SAYING GOODBYE: Pets are part of the family
I was on my way to buy a new set of couches when I got the call.
Drew, our beloved Stark family dog, who had defied the laws of natural doggy life for many more years than we ever thought possible, had finally given in.
He was 16. I’m 27. He was around for more than half of my life. It was hard to hear that news.
But as hard as it was for me – who hasn’t actually lived with Drew for most of the last nine years – I can only imagine what it was like for my parents, waking up every morning and quietly peeking in on him to see if he was still breathing.
We started calling Drew “the old man” about six years ago. Our little beagle/boxer mix was old for quite a while. But that didn’t diminish his overall quality of life as much as I thought it would. He was still pretty jaunty, looking all spiffy in his puffy winter coat when we’d go for walks. We’d just have to walk a little slower.
And he still was excited to see me when my husband and I would go home for a visit, except instead of meeting us at the door, we’d have to go see him on his couch, where he was likely sleeping and hadn’t heard the door open.
He’s eyes went from a deep brown to a milky white over the years, but his nose worked just as good as ever. He always gave me the third degree when I got home, his tail thumping away. And this dog – who by all means was not a lover of new people, places or other animals – embraced my husband without so much as a growl or a hair raise the first time they met, and he even seemed to enjoy the company of our dog Lou, though Lou was a bit exuberant for his taste.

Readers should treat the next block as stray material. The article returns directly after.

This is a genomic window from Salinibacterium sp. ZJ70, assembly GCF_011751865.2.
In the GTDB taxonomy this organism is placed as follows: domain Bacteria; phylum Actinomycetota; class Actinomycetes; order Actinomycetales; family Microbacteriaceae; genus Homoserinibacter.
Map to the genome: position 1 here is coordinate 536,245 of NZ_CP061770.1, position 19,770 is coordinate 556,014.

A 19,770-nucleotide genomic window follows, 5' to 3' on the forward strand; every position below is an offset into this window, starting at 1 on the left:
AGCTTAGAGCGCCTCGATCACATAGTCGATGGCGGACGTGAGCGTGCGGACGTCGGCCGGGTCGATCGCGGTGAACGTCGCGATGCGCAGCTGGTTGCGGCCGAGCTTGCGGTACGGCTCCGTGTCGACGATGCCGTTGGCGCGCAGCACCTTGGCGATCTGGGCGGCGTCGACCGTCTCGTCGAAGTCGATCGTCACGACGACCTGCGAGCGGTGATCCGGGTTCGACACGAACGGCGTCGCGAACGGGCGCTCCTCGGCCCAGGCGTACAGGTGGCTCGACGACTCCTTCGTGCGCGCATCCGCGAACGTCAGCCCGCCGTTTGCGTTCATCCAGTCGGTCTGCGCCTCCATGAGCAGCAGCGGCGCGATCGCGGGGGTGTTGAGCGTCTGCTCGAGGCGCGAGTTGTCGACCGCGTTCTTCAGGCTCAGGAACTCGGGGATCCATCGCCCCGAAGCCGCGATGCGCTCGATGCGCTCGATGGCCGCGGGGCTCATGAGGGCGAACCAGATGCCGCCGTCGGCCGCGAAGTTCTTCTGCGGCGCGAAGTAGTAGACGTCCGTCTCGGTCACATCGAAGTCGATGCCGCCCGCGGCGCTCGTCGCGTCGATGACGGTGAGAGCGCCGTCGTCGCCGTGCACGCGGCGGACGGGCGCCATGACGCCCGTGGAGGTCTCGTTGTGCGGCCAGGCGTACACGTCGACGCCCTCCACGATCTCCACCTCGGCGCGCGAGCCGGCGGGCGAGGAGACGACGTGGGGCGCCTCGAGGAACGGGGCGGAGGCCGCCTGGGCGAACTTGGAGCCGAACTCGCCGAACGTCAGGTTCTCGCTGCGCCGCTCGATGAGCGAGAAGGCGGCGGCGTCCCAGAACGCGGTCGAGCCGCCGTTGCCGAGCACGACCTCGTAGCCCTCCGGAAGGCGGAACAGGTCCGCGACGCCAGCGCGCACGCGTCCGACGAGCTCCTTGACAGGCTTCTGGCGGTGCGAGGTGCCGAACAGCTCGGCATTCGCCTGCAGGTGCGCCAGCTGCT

And as Drew’s beautiful brown coat slowly turned to gray, we were waiting for this day to come, we still weren’t expecting it when it did.
My parents always said if Drew couldn’t do the things he normally did, then they would do the right thing by him.
That day finally came in late November. He was having a hard time standing up and he seemed disoriented. So my folks took him to the vet, where they found his liver was beginning to fail. His skin had a yellow tinge to it. That, and a slew of other medical problems, meant it was finally time to let the old guy go.
I was driving with my husband when his phone rang.
“It’s your dad,” he said. My stomach sank. I knew something was wrong.
As my husband passed the phone over to me, he said I should probably pull over.
Then I heard the sound of my dad’s voice, quiet through the earpiece.
“Jackie,” he said. “It’s Drew.”
It’s a weird thing to mourn the loss of your dog, sitting in the driver’s seat on a wintry morning, the radio playing quietly in the background as your car idles on the shoulder of the road.
I wished I could have been there in those final moments, but I knew I had already told one of my oldest friends before he went away that I loved him. I told him every chance I got.
I was just hoping I’d still have a few more chances.
EDITOR’S NOTE: Jackie Stark is a Chocolay Township resident and a staff reporter at The Mining Journal. Her column appears bi-weekly. She can be reached at 906-228-2500, ext. 242.